First witness testifies in Hague trial of Kenya’s deputy president
JOHANNESBURG, South Africa — An anonymous Kenyan woman made history Tuesday as the first witness to testify against a sitting government leader at the International Criminal Court in the Hague. The woman, known simply as Witness 536, testified for the prosecution against Kenyan deputy president William Ruto in the ICC’s biggest test in its 11-year history, its first attempt to try a current government leader.
To Kenyans watching the video transmission, Witness 536 appeared as nothing more than a swirl of pixilated colored squares, her identity kept secret to protect her from attack.
Ruto is accused of crimes against humanity for allegedly orchestrating ethnic violence and killings after the disputed 2007 elections. More than a thousand people died nationally in the violence. Kenya’s president, Uhuru Kenyatta, faces similar charges and goes on trial in November.
The witness’ testimony was chilling Tuesday: She told the story of Jan. 1, 2008, when several thousand men armed with machetes, axes and sticks surrounded a wooden church in Kiambaa where women and children had taken refuge from ethnic violence that followed the election dispute.
In an attack that sent shockwaves around the world, the men burned down the Kiambaa church, killing up to 35 people. Witness 536, who had some of her children with her, was one of the survivors.
The church was completely full of women and children from the Kikuyu ethnic group, she said. “Enemies” from the Kalenjin tribe approached from two sides, singing.
She said many had their faces painted with white clay, making it hard to recognize them.
“Some of them were wearing leaves, others had pieces of cloth on their faces. Others were bearing traditional weapons such as machetes and axes and sticks .... They were Kalenjin,” she said.
The testimony of Witness 536 comes as successive key witnesses in the case against Ruto have withdrawn, while the ICC prosecutor Fatou Bensouda has complained of unprecented interference and threats against witnesses. Four witnesses withdrew just before the trial, and several more have withdrawn in recent days, prompting speculation that the prosecution’s case could be undermined.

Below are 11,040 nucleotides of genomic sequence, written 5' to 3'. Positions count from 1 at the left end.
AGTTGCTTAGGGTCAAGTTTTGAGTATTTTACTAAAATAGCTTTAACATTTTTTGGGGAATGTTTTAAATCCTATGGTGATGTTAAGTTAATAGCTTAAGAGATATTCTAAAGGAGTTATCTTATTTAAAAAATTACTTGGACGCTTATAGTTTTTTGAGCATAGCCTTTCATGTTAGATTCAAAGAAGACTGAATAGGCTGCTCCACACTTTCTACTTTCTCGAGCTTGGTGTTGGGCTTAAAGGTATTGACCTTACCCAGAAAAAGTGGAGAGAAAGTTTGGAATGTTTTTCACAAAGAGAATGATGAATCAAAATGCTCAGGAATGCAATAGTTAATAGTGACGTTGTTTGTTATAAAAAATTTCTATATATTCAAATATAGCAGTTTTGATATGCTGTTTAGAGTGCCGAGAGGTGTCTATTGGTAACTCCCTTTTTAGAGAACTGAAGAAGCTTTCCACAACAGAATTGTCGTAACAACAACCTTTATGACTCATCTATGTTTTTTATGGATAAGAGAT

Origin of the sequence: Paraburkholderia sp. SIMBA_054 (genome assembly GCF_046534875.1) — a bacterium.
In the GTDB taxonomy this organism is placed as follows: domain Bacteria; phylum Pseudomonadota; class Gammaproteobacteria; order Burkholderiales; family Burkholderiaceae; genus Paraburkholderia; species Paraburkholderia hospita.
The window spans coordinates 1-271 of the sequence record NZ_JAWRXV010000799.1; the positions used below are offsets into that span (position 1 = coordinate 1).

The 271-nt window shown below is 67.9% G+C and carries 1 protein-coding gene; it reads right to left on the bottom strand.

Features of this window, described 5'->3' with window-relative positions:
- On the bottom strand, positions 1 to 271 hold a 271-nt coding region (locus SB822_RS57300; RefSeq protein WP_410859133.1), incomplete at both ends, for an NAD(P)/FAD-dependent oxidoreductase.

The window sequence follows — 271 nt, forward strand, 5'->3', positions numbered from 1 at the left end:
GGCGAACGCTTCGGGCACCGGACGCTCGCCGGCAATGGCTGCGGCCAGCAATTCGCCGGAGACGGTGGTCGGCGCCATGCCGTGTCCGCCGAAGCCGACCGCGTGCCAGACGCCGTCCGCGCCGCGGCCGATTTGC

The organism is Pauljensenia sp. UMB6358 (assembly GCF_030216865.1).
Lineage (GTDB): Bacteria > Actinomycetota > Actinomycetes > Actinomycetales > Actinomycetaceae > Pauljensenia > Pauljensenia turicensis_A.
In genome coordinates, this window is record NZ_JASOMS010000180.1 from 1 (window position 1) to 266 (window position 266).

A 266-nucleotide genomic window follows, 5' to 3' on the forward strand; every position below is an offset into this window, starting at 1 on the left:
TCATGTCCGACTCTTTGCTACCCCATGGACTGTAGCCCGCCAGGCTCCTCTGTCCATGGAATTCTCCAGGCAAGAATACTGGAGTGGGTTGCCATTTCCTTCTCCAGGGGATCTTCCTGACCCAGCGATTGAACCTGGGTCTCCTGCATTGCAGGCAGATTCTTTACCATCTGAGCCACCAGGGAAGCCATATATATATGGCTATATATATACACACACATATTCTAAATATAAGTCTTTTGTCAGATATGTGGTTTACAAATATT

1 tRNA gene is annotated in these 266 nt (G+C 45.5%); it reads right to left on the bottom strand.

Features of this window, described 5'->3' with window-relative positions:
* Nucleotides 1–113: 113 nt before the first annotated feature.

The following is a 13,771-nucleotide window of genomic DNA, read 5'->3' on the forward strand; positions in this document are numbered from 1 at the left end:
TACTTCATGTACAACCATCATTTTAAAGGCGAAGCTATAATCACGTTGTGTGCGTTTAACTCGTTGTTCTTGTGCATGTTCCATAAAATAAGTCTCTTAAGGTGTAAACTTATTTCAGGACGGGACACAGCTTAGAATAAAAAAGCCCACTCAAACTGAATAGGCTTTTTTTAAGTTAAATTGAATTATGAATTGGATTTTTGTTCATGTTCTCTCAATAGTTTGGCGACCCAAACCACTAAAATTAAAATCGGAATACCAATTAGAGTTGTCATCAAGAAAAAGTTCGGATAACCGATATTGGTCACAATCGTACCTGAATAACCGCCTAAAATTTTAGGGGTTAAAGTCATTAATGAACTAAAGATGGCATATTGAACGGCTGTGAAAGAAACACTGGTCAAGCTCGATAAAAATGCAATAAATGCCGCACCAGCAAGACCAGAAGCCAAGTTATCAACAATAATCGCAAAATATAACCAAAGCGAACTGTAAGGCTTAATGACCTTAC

Bensouda said last week the prosecution was investigating cases of witnesses being bribed to withdraw their evidence, warning of tough penalties.
Kenyan media reports suggest that some witnesses say they were under intense family and community pressure to pull out of the trial, which is severely embarrassing for Kenya’s government.
Meanwhile Kenyan and African leaders have instituted a campaign to have the trial stopped. Kenya has unsuccessfully called on the U.N. Security Council to halt the trials, while the African Union is planning a special summit meeting on the ICC in October, according to Kenyan media reports. African leaders are also expected to bring the issue next week to the U.N. General Assembly, which Uhuru reportedly will attend.
Witness 536 said that at the end of December 2007, Kikuyu people in her area heard that trouble was coming and fled their homes in the middle of the night to take refuge at the church in Kiambaa.
“The enemies were coming. They were singing. At that time the adults advised us to get into the church,” she said.
“The church was full. There were the women from Kiambaa and there were children too.... There were stones being thrown and arrows being thrown at the windows from all sides,” she said.
She said saw one man whose face was visible, Stephen Chemalan, holding a blue gasoline can. He was at the center of the group of youths setting the church on fire.
“Where he was, there were people setting fire to the church. He was in the middle of these people. He was in the middle of these people, but one could see him clearly,” she said.
The trial continues.
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